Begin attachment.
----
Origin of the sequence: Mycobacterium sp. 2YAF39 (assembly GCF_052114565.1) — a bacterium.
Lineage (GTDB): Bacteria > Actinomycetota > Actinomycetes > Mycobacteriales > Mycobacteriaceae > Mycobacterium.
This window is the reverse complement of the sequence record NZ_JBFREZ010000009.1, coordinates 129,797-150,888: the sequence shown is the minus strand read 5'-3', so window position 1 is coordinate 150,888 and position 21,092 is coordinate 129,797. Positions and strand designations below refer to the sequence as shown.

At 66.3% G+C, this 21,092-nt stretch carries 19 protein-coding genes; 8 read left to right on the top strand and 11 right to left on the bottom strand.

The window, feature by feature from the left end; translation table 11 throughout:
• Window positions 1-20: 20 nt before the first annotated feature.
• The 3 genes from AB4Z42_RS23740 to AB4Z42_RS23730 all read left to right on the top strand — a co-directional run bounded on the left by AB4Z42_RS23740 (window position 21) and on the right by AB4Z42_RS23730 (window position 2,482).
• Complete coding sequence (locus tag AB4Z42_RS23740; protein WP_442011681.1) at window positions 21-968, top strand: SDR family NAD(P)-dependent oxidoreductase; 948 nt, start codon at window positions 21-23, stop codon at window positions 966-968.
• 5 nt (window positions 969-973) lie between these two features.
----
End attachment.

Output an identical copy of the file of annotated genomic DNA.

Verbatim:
Origin of the sequence: Mycobacterium sp. 2YAF39 (assembly GCF_052114565.1) — a bacterium.
Lineage (GTDB): Bacteria > Actinomycetota > Actinomycetes > Mycobacteriales > Mycobacteriaceae > Mycobacterium.
This window is the reverse complement of the sequence record NZ_JBFREZ010000009.1, coordinates 129,797-150,888: the sequence shown is the minus strand read 5'-3', so window position 1 is coordinate 150,888 and position 21,092 is coordinate 129,797. Positions and strand designations below refer to the sequence as shown.

At 66.3% G+C, this 21,092-nt stretch carries 19 protein-coding genes; 8 read left to right on the top strand and 11 right to left on the bottom strand.

The window, feature by feature from the left end; translation table 11 throughout:
• Window positions 1-20: 20 nt before the first annotated feature.
• The 3 genes from AB4Z42_RS23740 to AB4Z42_RS23730 all read left to right on the top strand — a co-directional run bounded on the left by AB4Z42_RS23740 (window position 21) and on the right by AB4Z42_RS23730 (window position 2,482).
• Complete coding sequence (locus tag AB4Z42_RS23740; protein WP_442011681.1) at window positions 21-968, top strand: SDR family NAD(P)-dependent oxidoreductase; 948 nt, start codon at window positions 21-23, stop codon at window positions 966-968.
• 5 nt (window positions 969-973) lie between these two features.